There have been many progressions in technology in the 21st century regarding diamond treatments and augmentations. These are primarily used to modify a diamond’s color entirely. Some techniques permanently alter a diamond’s appearance, whilst others are only short-term changes.
Understanding the procedures used to make synthetic colored diamonds is important. It helps jewelers and collectors to understand what they are investing in. There are also techniques to distinguish whether diamonds have been heat-treated or not. Research at the basic level is becoming part of the work helps in diamond buying practices. This way the purchaser is confident in their decision and reassured that any treatments are fully unveiled.
Why Should You Treat Diamonds?
It is questioned why jewelers and collectors go through all this difficulty. Why not just buy a natural colorless diamond in the first place and save all the extra time and trouble? The answer is cost. Diamonds enhancements are less expensive and garner more profits in comparison. The idea behind treating ordinary diamonds is to artificially improve their quality increases their price point. The treatments will generally target a diamond’s color and its purity.
Uniformity of Color
Enhancing color treatments help to resolve problems related to amount and consistency. A jeweler may need hundreds of identical colored diamonds to set in a pavé, and buying them in bulk will not be cost-efficient. If he treats an entire lot of transparent diamonds this will enable him to get a more uniform color for each jewel.
The Colored Diamond Scale
On the GIA the color scale of D-Z diamonds with the least amount of color are considered to be rare. This is in comparison to diamonds that have yellow or brownish tints in them. Therefore, a Chocolate Diamonds® would be less expensive than a yellow one but with the same quality. A brownish reddish shade in a diamond would be hiked up in price and will be sought after by many collectors.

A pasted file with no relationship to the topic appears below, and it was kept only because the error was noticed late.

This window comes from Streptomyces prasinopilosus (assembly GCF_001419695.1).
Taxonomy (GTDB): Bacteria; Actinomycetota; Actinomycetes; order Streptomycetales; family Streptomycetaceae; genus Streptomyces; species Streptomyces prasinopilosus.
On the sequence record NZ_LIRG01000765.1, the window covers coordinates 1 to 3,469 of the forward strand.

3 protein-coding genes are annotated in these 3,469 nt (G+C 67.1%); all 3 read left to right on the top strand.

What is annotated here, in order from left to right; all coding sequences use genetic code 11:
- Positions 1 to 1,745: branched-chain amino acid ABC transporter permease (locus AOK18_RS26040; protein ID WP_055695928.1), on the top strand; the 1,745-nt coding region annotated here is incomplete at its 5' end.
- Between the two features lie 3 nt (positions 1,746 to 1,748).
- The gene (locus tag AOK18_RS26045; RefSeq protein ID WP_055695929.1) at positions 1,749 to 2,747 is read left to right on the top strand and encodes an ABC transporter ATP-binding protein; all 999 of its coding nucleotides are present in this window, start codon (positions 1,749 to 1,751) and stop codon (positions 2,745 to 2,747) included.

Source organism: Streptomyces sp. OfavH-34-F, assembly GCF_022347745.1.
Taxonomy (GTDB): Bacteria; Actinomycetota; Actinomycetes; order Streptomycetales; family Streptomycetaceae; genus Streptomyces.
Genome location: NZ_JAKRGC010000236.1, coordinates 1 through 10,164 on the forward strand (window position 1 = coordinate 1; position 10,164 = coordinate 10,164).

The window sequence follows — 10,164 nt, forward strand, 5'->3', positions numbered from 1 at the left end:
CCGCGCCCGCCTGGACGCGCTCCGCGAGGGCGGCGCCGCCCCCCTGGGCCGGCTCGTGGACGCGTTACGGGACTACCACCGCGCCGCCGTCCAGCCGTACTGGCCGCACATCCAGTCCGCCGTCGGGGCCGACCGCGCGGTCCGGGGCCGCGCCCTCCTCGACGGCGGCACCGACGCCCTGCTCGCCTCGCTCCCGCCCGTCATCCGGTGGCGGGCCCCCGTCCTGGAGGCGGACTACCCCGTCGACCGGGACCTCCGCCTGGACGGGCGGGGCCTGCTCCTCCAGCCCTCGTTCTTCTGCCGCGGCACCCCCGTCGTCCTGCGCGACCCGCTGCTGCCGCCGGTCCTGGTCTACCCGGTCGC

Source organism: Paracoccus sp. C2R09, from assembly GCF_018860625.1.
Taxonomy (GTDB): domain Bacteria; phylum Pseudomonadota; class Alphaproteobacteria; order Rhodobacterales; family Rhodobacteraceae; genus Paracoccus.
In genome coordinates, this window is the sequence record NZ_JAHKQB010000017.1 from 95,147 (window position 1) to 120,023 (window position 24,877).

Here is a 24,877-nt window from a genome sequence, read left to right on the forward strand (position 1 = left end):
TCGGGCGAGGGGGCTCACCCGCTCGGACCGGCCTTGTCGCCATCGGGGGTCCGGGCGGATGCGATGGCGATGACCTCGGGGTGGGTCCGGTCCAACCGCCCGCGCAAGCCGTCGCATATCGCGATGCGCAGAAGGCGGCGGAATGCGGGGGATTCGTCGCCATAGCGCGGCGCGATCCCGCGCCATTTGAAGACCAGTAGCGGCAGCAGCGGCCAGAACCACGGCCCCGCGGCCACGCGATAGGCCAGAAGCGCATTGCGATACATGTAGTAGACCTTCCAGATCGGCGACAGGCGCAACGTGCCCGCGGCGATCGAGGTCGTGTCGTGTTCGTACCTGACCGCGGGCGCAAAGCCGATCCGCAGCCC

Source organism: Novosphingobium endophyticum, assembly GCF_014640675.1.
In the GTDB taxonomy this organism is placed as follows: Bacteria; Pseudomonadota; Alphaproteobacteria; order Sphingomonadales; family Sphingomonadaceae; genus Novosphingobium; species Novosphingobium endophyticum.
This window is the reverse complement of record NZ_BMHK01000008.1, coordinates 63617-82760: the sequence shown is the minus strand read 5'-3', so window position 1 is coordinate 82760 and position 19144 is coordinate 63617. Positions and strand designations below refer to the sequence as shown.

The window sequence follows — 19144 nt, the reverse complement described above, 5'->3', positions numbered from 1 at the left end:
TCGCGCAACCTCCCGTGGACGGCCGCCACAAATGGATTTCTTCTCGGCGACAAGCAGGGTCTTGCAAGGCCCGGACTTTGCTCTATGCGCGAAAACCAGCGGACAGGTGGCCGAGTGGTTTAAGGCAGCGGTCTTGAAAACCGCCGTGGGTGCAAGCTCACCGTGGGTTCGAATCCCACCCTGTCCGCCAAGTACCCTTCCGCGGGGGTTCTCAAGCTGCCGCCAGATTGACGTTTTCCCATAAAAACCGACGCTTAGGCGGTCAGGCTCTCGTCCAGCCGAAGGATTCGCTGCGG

Treatments for Color
In brown-tinted “champagne” diamonds, the orange-yellow flashes are usually covered, which leaves only the blue-purple flashes to be seen. These fracture-filled diamonds eventually become Chocolate Diamonds® once they form a yellowish to brownish shade. Along with being noticeable in transmitted light, the whole color of the diamond can fall an entire grade after fracture-filling. Fracture-filling is thus only applied to stones whose size is hefty enough to validate the treatment: however, stones as small as 0.02 carats (4 mg) have also been fracture-filled.
High Pressure Heat Treatment
An HPHT treatment is probably the most well-known scheme of enhancing a diamonds color. This is beneficial mostly on a commercial basis. There needs to be proper control of the process so that a light tinted diamond can be saturated to improve the existing tone of a lower grade diamond.
An example of this is seen when heat and pressure treatments turn a yellowish looking stone into a fancy colored Chocolate Diamond® stone, which intensifies its overall appeal. To revert the process, some tweaks can be made to the technique which can transform these brownish diamonds into colorless stones.